A few months ago, the potentiostat I was using for my battery cycling experiments got damaged with some liquid. The previous potentiostat I used was described in this post. Since a few years have passed since this potentiostat came out, I decided to look at the literature and find any other implementations that might have improved on that previous design. This is how I found the Mystat design, which was published in this paper.
The Mystat design features many important improvements on the previous design. It has a larger potential range from -11 to 11V and it supports current values up to 200 mA. It also doesn’t lose any of its low range current capabilities, still being able to measure currents in the nA range. The Mystat also allows for easy connection of electrodes using a “headphone jack type” adapter and uses an external 15V power supply instead of relying on the computer’s USB supply for all its energy needs.
I used PCBWay for the fabrication and assembly of the device and decided to create a shared project so that anyone interested can have their own manufactured. You can use that link to buy your own fully assembled potentiostat. The total cost for the potentiostat was around 330 USD, including the power supply and cables that need to be bought separately (links for that are included in the shared project description).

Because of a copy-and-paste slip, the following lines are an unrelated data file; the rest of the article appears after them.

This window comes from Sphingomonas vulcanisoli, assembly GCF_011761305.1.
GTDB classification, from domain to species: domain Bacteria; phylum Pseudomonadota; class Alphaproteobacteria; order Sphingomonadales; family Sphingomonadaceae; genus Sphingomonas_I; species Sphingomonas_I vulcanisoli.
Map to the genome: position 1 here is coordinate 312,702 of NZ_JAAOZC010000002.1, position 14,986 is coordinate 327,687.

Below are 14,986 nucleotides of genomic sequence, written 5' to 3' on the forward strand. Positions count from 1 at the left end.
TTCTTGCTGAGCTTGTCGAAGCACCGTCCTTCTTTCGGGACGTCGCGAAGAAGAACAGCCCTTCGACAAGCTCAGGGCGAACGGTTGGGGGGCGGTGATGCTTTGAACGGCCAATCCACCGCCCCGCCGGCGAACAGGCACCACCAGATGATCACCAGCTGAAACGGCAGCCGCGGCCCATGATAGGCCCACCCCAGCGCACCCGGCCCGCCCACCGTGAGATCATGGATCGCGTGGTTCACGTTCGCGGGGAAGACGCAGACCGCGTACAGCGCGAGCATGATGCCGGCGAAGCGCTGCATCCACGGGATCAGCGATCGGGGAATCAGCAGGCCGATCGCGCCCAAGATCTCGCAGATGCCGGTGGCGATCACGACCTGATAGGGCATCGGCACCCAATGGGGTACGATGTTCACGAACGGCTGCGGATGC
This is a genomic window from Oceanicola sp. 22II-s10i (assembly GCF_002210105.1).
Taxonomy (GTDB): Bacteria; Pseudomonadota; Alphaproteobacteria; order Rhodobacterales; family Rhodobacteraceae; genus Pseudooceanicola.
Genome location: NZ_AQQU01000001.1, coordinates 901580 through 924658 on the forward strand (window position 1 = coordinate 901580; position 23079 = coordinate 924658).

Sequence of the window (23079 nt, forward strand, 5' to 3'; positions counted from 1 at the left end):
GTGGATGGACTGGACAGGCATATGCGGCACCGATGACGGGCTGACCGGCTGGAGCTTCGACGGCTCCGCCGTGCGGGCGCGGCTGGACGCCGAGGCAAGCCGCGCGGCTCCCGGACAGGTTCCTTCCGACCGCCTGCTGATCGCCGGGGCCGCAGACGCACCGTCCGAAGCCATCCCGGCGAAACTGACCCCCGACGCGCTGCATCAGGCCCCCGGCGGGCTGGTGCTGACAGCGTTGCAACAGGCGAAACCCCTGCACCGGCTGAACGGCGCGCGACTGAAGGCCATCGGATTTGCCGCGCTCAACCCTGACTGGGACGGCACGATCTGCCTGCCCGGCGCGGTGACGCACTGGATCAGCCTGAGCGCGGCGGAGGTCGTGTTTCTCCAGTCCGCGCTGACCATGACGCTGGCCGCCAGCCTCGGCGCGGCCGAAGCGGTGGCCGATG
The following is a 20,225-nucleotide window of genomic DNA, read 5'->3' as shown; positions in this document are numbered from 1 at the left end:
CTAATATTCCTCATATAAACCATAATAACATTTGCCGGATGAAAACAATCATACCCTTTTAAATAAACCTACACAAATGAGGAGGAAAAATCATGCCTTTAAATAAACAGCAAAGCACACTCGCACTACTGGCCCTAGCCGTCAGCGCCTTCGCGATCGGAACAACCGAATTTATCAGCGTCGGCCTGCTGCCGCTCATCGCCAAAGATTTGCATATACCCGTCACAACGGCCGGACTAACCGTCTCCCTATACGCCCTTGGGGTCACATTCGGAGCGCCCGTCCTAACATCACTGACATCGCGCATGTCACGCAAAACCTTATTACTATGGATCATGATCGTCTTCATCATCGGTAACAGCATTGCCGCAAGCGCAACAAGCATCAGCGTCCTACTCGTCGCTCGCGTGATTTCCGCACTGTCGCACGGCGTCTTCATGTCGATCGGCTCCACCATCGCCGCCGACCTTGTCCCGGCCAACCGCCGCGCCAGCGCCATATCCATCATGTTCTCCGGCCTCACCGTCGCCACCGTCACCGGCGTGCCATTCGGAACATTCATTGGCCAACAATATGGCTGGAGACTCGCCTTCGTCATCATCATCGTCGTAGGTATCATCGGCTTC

The best thing is that the potentiostat uses the exact same python software as my old potentiostat, so I was able to use a lot of the coding modifications I had done to improve my battery characterization. You can obtain my updated code here, which allows you to do battery cycling experiments charging to a final capacity or to a final potential and includes an additional display for the uAh measurement in the current cycle.